HomeBlogWeather vs. smog – how do the weather condition influence its formation?

Weather vs. smog – how do the weather condition influence its formation?

Smog is a phenomenon strongly affected by the weather. Without favourable conditions, its formation isn’t possible. What are the dependencies between the weather and smog? Before breaking them down, let’s take a closer look at the smog itself.

Even though it has become a permanent element of many urban landscapes, many still don’t really understand its phenomenon. Smog is a relatively new word that comes from a combination of smoke and fog. It perfectly describes its essence since it can be easily confused with an ordinary morning mist – but sometimes it’s enough to take a deeper breath to notice its terrible influence on the lungs. Breathing with smog can be harmful to your health and affect the respiratory system as well as other organs.

There are two kinds of smog – the photochemical and sulphurous, or, in other words, the Los Angeles and the London type. Each of them requires different conditions to occur and has a different chemical composition.

How does the Los Angeles smog form?

The photochemical smog is often named the Los Angeles one since it’s symptomatic for this biggest Californian metropolis. However, the phenomenon is spread worldwide, appearing in the urban spaces on all the longitudes, from São Paulo to Delhi. It’s particularly common to the subtropical spheres and forms mainly in the summer months.

In the chemical composition of the photochemical smog, it’s the nitrogen oxides and carbon oxides that dominate. It may also contain aromatic hydrocarbons that are particularly dangerous for human health. The Los Angeles smog is caused mainly by exhaust fumes.

The weather conditions play a significant part in the formation of this type of smog. The lack of wind stops the air pollution from spreading, whereas the high solar exposure drives the photochemical reactions.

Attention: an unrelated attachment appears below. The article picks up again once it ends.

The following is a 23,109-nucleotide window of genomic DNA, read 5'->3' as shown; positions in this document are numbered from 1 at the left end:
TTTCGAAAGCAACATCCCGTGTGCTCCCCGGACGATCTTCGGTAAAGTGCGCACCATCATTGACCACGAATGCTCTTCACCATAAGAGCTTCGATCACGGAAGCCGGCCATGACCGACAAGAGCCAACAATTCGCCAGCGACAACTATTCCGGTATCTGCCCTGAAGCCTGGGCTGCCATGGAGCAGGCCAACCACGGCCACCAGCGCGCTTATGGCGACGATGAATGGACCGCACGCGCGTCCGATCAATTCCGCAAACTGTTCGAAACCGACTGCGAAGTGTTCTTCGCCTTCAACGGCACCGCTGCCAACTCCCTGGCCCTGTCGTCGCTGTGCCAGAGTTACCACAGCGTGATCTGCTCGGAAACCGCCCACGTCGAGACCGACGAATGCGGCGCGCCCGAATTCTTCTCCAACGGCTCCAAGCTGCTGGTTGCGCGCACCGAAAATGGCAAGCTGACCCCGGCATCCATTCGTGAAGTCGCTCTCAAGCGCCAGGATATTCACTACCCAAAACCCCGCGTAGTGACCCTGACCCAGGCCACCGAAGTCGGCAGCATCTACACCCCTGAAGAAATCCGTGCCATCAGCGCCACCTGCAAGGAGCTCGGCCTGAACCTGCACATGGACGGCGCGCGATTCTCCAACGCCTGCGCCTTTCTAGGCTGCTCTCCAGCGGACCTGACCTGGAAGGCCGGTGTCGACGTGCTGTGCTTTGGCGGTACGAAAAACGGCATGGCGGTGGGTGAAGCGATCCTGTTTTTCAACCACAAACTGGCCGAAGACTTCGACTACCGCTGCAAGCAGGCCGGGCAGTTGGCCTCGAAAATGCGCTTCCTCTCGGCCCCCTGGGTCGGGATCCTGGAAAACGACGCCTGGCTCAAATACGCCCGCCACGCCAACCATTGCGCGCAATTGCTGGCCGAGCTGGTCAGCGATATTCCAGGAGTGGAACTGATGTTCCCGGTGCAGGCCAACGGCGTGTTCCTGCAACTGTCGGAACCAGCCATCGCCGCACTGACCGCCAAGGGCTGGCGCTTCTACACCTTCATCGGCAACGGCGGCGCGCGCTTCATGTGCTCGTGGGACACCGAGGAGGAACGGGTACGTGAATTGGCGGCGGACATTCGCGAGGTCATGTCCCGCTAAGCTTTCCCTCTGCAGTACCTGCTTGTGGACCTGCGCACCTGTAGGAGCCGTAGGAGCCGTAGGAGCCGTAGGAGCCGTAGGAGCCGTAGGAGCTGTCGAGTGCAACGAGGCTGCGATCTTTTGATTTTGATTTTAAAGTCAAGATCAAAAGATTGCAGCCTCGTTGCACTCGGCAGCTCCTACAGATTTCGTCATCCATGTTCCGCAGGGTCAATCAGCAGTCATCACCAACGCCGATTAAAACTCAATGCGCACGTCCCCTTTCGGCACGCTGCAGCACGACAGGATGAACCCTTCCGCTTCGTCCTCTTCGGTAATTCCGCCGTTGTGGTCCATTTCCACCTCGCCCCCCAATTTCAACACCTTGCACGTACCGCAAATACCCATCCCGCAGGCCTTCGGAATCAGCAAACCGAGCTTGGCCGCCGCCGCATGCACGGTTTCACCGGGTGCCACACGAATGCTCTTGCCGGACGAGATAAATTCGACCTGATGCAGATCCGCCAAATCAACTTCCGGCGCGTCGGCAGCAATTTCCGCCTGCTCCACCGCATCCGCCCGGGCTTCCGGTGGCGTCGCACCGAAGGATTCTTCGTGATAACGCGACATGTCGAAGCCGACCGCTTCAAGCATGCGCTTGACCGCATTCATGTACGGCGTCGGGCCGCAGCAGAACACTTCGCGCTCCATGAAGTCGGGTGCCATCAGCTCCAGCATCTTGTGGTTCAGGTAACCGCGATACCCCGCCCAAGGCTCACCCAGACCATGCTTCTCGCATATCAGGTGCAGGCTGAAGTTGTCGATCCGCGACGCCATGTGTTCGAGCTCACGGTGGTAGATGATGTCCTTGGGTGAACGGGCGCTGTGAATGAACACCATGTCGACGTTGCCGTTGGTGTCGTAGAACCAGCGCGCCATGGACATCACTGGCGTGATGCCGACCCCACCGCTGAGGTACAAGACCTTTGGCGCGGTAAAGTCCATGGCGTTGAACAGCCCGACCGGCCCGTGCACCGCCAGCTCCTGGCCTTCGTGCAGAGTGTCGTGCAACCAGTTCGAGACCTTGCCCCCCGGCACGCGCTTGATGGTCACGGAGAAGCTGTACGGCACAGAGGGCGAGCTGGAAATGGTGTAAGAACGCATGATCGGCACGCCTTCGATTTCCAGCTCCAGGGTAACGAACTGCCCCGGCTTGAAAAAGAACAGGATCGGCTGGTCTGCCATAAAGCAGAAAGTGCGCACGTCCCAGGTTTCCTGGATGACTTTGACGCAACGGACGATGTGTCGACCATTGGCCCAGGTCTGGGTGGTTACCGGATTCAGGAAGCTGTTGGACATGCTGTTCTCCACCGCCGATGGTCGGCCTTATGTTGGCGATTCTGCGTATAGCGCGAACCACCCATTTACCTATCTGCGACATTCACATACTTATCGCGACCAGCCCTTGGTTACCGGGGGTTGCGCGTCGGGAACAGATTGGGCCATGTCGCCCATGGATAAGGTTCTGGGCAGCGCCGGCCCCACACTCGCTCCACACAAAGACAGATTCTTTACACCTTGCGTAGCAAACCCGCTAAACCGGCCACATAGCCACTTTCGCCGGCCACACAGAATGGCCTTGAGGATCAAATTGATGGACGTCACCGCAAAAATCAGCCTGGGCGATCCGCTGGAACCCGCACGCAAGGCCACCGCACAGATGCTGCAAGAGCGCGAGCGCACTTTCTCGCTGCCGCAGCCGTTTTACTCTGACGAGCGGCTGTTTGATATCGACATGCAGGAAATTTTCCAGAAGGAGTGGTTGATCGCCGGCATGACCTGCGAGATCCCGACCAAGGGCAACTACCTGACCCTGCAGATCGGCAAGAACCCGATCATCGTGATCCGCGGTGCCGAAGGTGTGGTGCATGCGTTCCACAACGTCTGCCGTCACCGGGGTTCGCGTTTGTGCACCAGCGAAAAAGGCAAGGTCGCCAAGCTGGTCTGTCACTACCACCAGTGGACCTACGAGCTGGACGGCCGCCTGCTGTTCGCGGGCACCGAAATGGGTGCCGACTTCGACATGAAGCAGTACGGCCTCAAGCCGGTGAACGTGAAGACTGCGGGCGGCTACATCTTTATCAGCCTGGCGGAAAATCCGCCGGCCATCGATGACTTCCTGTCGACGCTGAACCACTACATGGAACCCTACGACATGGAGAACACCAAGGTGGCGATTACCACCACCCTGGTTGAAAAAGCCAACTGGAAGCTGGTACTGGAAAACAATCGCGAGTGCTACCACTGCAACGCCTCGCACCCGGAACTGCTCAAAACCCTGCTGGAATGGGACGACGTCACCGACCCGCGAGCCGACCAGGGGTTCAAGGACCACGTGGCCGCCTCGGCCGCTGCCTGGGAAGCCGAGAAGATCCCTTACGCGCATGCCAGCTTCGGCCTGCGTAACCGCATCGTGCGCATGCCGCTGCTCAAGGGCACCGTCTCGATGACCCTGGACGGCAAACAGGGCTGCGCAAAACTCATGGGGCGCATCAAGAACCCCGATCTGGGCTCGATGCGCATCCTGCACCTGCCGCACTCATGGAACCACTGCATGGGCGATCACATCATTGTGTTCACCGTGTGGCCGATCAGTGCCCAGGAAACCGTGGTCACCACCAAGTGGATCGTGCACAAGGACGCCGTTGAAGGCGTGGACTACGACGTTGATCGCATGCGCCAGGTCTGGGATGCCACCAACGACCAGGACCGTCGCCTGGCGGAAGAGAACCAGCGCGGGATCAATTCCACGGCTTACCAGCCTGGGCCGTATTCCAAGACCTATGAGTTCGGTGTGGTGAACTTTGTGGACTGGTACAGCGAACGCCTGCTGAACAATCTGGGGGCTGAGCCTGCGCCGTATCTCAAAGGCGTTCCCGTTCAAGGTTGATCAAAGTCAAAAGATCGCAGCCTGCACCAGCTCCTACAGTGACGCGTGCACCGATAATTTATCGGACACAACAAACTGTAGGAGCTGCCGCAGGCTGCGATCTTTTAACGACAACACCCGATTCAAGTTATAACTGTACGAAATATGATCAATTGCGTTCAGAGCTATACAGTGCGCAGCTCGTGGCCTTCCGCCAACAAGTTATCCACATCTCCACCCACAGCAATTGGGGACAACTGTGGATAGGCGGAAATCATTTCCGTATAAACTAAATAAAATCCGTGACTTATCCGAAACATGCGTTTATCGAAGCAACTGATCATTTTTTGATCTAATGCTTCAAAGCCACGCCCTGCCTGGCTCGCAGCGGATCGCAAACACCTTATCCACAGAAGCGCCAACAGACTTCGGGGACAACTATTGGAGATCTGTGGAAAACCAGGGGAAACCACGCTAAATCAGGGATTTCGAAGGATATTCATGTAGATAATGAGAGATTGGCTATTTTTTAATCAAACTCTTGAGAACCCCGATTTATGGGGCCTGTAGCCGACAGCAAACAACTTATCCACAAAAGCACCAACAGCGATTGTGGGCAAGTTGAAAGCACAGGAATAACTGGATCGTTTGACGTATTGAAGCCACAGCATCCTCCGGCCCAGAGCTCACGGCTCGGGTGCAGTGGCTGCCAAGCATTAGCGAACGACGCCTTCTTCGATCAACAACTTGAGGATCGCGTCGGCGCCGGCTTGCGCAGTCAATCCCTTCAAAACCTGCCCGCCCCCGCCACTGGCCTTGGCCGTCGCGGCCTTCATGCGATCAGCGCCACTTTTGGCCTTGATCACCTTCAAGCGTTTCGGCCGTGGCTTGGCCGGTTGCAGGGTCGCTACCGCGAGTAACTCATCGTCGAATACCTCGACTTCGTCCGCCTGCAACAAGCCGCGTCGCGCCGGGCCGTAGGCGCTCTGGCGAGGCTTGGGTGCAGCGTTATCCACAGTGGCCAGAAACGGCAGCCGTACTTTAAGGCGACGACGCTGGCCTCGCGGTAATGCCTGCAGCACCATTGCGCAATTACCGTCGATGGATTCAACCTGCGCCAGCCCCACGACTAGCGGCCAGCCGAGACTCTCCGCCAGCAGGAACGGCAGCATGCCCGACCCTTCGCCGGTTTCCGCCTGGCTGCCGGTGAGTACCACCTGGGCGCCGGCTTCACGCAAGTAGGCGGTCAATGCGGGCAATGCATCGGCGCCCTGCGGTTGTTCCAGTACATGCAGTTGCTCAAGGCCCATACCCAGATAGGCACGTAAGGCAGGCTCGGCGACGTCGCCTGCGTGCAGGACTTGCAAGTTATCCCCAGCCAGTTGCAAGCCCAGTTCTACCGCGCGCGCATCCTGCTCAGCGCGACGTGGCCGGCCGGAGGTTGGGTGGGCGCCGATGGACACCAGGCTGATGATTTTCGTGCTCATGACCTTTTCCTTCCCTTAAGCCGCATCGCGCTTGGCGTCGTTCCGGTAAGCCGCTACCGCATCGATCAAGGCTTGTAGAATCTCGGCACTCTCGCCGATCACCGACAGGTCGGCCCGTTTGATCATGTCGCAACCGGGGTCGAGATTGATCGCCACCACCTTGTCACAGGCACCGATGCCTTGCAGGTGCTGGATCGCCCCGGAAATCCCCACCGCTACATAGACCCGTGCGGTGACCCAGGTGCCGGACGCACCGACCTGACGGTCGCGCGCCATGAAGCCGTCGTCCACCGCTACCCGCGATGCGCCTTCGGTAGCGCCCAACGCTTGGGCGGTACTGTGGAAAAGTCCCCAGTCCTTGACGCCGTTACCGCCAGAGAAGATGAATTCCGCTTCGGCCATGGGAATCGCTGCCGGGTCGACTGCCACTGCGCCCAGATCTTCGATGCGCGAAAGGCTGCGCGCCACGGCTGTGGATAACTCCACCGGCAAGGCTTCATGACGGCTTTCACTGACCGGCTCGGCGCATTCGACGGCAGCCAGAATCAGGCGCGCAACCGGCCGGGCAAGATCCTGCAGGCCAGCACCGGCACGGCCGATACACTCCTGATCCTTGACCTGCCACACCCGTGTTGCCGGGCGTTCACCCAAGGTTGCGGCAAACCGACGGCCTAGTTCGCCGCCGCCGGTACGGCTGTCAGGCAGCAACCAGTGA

Note that this type of smog can also appear in different latitudes than the subtropical ones. In countries like Poland, where the sulphurous smog is notorious, the photochemical ones can also appear in the summer months. Particularly in recent years, due to climate change, it was observed annually.

How does the London smog form?

The sulphurous smog is also known as the London one due to the history of the British capital. In the industrial era, it has been the most polluted city in the world. Many of its inhabitants suffered health problems or even died as a direct result of exposure to smog. In 1952, as a result of the high concentration of sulphurous oxides in the air, thousands of Londoners died. These tragic events have led to the introduction of regulations that helped to lower the emissions of toxic gases and particulate matter. Today, London has cleaner air than it used to, but the label has stayed with it.

The sulphurous smog is typical of the moderate climate and appears mainly in the colder seasons. The reason lies in its origins – the burning of fossil fuels. It consists mainly of sulphur oxides, carbon oxide, dust, and soot.

In its case, the weather conditions are also crucial. The lack of wind facilitates the formation of the London smog, but there’s a weather phenomenon that makes it even easier – thermal inversion. It causes the rise of temperature in the higher layers of the atmosphere. As a result, it is impossible for the air masses to mix.

Weather and air pollution – what is the correlation between them?

The weather conditions are crucial to the formation of smog. How do they influence it?

Wind
The more windy the area is, the less probable is the formation of smog. The wind can spread the pollutants, lowering their concentration in a particular space. However, that doesn’t mean that they disappear.
Temperature
High temperature with high sun exposure can fuel photochemical reactions. The thermal inversion can make it impossible for the pollutants to move to higher altitudes, trapping them on the Earth’s surface. The convection – mixing the masses of warmer and lighter air with the cooler and heavier ones – facilitates it.
Pressure
High pressure is associated with stable weather. The air masses move much slower in such circumstances, which creates favourable conditions for smog. Low pressure, on the other hand, creates higher humidity and makes the masses of the air move fast. It can lead to precipitation which washes the pollution out of the atmosphere.

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